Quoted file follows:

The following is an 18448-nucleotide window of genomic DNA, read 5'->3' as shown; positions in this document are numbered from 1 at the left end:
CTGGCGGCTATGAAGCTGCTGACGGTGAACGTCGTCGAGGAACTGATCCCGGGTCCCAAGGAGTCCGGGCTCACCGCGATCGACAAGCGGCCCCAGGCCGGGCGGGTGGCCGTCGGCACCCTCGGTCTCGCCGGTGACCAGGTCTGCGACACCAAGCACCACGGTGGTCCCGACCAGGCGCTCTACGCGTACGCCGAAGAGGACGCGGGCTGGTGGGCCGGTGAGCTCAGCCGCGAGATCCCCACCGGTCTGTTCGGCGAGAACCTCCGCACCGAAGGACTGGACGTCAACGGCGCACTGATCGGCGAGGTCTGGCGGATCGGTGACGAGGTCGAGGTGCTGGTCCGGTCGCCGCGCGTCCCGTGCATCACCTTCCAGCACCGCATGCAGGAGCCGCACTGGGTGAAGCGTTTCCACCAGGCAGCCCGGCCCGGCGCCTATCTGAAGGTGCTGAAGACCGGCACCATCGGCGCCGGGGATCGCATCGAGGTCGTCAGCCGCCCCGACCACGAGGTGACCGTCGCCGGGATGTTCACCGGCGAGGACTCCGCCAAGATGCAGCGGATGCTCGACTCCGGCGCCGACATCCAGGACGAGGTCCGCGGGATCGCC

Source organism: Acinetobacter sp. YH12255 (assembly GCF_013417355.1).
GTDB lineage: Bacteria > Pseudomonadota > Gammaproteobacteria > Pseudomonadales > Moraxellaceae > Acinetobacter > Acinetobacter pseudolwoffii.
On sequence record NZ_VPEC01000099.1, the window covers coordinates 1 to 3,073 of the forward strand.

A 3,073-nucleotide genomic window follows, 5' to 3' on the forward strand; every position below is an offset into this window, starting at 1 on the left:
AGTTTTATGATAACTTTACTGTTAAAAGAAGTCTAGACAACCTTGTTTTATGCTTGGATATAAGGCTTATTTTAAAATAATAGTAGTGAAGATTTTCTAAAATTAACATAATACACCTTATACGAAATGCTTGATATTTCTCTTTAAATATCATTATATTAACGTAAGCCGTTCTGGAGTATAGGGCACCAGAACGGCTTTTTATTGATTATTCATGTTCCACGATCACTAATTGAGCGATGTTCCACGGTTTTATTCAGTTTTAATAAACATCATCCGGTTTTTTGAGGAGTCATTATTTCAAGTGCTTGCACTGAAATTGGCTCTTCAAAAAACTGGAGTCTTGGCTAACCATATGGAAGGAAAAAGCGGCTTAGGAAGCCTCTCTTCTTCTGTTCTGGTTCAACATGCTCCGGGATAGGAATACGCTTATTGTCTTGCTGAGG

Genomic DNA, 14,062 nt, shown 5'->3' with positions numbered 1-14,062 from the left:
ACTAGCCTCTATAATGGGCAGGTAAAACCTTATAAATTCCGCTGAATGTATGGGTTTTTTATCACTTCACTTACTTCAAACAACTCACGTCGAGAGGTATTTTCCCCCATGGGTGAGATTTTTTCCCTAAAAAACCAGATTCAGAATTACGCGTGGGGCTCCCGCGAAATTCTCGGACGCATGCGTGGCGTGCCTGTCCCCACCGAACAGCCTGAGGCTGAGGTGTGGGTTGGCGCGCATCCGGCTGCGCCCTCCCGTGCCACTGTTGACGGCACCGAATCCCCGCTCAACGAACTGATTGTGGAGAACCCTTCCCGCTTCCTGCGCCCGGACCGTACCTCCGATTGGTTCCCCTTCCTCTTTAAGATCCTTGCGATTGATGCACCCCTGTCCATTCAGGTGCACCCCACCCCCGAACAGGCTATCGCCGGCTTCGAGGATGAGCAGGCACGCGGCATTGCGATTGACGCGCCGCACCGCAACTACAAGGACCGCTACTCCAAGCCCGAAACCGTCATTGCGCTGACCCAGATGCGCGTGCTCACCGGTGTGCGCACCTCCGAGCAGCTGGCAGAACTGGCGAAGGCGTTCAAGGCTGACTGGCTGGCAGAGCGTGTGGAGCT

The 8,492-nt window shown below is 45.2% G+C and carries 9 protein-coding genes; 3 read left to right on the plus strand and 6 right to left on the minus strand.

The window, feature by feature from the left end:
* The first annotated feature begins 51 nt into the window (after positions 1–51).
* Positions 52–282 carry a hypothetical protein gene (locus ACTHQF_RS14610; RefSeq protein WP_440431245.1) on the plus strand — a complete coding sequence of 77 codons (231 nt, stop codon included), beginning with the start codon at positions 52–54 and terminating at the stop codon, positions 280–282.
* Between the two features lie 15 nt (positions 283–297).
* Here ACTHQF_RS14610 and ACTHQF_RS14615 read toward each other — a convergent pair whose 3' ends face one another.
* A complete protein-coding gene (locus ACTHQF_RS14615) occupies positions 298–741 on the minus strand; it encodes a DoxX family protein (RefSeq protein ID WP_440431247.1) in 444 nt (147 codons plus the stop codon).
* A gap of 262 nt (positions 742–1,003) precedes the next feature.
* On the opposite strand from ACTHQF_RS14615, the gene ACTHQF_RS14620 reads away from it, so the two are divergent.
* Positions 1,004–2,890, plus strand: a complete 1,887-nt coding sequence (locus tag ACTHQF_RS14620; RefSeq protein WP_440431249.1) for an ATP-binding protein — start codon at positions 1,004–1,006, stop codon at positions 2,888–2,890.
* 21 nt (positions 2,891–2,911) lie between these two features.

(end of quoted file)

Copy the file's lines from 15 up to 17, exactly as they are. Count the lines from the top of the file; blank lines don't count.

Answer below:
* Here ACTHQF_RS14610 and ACTHQF_RS14615 read toward each other — a convergent pair whose 3' ends face one another.
* A complete protein-coding gene (locus ACTHQF_RS14615) occupies positions 298–741 on the minus strand; it encodes a DoxX family protein (RefSeq protein ID WP_440431247.1) in 444 nt (147 codons plus the stop codon).
* A gap of 262 nt (positions 742–1,003) precedes the next feature.